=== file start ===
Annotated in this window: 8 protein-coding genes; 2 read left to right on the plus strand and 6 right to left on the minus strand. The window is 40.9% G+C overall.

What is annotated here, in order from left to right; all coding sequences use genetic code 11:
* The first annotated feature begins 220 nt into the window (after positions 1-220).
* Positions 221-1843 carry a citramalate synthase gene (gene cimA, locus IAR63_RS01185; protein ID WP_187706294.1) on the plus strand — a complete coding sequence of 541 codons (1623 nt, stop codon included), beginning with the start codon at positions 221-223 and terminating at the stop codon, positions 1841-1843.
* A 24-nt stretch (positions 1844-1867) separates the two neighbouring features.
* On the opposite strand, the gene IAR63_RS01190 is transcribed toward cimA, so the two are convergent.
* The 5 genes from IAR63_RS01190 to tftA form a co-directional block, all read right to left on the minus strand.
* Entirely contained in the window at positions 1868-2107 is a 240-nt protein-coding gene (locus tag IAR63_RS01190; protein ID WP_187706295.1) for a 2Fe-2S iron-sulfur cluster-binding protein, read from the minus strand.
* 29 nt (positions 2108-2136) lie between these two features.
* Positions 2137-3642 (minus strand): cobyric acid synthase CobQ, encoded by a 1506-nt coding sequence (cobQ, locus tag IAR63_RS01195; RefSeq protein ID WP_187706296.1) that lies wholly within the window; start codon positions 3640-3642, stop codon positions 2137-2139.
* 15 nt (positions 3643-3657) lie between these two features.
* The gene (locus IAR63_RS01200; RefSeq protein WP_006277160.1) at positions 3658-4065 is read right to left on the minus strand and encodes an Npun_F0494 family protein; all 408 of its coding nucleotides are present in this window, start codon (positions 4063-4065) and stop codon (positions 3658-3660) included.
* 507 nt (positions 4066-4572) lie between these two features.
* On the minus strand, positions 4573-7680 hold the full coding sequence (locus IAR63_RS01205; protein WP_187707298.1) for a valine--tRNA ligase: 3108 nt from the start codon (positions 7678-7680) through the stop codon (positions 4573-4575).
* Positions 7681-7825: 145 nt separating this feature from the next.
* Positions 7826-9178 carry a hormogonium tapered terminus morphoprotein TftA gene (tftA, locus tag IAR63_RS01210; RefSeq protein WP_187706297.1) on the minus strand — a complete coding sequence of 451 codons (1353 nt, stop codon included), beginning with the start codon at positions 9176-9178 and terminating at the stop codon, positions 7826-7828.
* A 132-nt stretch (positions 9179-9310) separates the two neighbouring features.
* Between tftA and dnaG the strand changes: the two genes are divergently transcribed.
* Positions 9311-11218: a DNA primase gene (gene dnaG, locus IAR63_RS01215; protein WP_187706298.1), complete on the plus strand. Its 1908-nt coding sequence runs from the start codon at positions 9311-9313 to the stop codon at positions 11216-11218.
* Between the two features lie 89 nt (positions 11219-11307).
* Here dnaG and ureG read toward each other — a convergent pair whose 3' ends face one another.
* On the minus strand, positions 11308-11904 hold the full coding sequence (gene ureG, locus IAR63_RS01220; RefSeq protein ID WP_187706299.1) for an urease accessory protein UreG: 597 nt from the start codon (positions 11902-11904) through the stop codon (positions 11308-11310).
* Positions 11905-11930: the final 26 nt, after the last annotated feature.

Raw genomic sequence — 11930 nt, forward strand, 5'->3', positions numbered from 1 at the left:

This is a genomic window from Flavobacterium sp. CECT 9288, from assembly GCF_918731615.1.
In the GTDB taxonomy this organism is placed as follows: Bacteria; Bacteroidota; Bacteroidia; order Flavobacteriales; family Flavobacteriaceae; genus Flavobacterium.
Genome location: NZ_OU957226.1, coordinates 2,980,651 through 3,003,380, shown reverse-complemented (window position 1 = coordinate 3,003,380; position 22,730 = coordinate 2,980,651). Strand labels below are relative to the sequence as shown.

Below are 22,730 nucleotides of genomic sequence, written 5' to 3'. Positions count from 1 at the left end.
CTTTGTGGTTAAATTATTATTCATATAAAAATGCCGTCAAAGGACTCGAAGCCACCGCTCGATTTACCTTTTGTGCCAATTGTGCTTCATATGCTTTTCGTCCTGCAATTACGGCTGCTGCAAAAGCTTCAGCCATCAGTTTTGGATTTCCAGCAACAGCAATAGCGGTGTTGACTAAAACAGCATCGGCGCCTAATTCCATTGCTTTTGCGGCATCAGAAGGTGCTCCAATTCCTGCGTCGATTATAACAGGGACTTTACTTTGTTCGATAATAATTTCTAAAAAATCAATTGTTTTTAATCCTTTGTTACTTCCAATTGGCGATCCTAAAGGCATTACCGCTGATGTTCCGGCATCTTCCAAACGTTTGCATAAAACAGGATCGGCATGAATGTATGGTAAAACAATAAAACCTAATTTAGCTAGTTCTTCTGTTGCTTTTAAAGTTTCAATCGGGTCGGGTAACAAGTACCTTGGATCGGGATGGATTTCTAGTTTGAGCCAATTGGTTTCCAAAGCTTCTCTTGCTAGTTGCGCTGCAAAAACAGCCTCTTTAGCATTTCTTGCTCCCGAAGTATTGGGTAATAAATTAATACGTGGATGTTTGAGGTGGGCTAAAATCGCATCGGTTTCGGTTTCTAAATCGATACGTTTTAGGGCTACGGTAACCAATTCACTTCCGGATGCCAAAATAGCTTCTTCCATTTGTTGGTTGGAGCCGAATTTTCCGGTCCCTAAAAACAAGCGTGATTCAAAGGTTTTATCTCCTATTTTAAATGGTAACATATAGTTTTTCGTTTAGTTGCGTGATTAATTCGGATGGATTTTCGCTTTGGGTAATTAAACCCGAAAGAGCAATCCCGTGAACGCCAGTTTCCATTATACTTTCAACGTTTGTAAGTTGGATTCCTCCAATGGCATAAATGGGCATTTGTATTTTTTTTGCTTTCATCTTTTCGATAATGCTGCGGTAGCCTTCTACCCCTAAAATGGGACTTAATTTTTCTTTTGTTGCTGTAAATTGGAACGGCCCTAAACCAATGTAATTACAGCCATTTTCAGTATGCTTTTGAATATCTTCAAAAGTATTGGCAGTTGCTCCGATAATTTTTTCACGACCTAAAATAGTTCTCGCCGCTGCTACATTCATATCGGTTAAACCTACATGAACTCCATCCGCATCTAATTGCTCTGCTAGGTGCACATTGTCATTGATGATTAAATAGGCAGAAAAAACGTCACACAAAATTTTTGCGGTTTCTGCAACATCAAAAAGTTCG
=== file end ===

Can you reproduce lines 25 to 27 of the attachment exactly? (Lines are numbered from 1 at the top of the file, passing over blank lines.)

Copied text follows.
This is a genomic window from Flavobacterium sp. CECT 9288, from assembly GCF_918731615.1.
In the GTDB taxonomy this organism is placed as follows: Bacteria; Bacteroidota; Bacteroidia; order Flavobacteriales; family Flavobacteriaceae; genus Flavobacterium.
Genome location: NZ_OU957226.1, coordinates 2,980,651 through 3,003,380, shown reverse-complemented (window position 1 = coordinate 3,003,380; position 22,730 = coordinate 2,980,651). Strand labels below are relative to the sequence as shown.